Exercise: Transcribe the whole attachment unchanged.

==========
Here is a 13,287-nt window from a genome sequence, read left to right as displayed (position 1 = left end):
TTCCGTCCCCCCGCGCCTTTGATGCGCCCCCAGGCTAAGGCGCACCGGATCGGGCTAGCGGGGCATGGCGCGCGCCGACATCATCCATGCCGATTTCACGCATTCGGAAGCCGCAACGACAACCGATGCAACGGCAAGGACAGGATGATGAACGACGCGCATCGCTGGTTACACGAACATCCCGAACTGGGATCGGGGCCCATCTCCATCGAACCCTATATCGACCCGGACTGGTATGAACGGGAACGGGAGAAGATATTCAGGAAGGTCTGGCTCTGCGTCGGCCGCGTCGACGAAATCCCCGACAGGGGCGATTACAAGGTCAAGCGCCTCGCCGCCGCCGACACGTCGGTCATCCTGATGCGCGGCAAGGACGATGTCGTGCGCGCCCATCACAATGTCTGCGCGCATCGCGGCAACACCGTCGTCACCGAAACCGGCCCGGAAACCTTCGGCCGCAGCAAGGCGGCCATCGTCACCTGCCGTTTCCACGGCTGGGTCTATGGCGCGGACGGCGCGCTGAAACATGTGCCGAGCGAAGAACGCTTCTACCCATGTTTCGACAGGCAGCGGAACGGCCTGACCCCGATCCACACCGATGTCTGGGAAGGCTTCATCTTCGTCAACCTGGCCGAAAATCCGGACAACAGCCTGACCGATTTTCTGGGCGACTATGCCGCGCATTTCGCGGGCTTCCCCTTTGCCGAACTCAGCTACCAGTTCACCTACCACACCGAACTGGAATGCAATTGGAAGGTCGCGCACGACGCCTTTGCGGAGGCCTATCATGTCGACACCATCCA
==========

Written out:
Here is a 13,287-nt window from a genome sequence, read left to right as displayed (position 1 = left end):
TTCCGTCCCCCCGCGCCTTTGATGCGCCCCCAGGCTAAGGCGCACCGGATCGGGCTAGCGGGGCATGGCGCGCGCCGACATCATCCATGCCGATTTCACGCATTCGGAAGCCGCAACGACAACCGATGCAACGGCAAGGACAGGATGATGAACGACGCGCATCGCTGGTTACACGAACATCCCGAACTGGGATCGGGGCCCATCTCCATCGAACCCTATATCGACCCGGACTGGTATGAACGGGAACGGGAGAAGATATTCAGGAAGGTCTGGCTCTGCGTCGGCCGCGTCGACGAAATCCCCGACAGGGGCGATTACAAGGTCAAGCGCCTCGCCGCCGCCGACACGTCGGTCATCCTGATGCGCGGCAAGGACGATGTCGTGCGCGCCCATCACAATGTCTGCGCGCATCGCGGCAACACCGTCGTCACCGAAACCGGCCCGGAAACCTTCGGCCGCAGCAAGGCGGCCATCGTCACCTGCCGTTTCCACGGCTGGGTCTATGGCGCGGACGGCGCGCTGAAACATGTGCCGAGCGAAGAACGCTTCTACCCATGTTTCGACAGGCAGCGGAACGGCCTGACCCCGATCCACACCGATGTCTGGGAAGGCTTCATCTTCGTCAACCTGGCCGAAAATCCGGACAACAGCCTGACCGATTTTCTGGGCGACTATGCCGCGCATTTCGCGGGCTTCCCCTTTGCCGAACTCAGCTACCAGTTCACCTACCACACCGAACTGGAATGCAATTGGAAGGTCGCGCACGACGCCTTTGCGGAGGCCTATCATGTCGACACCATCCA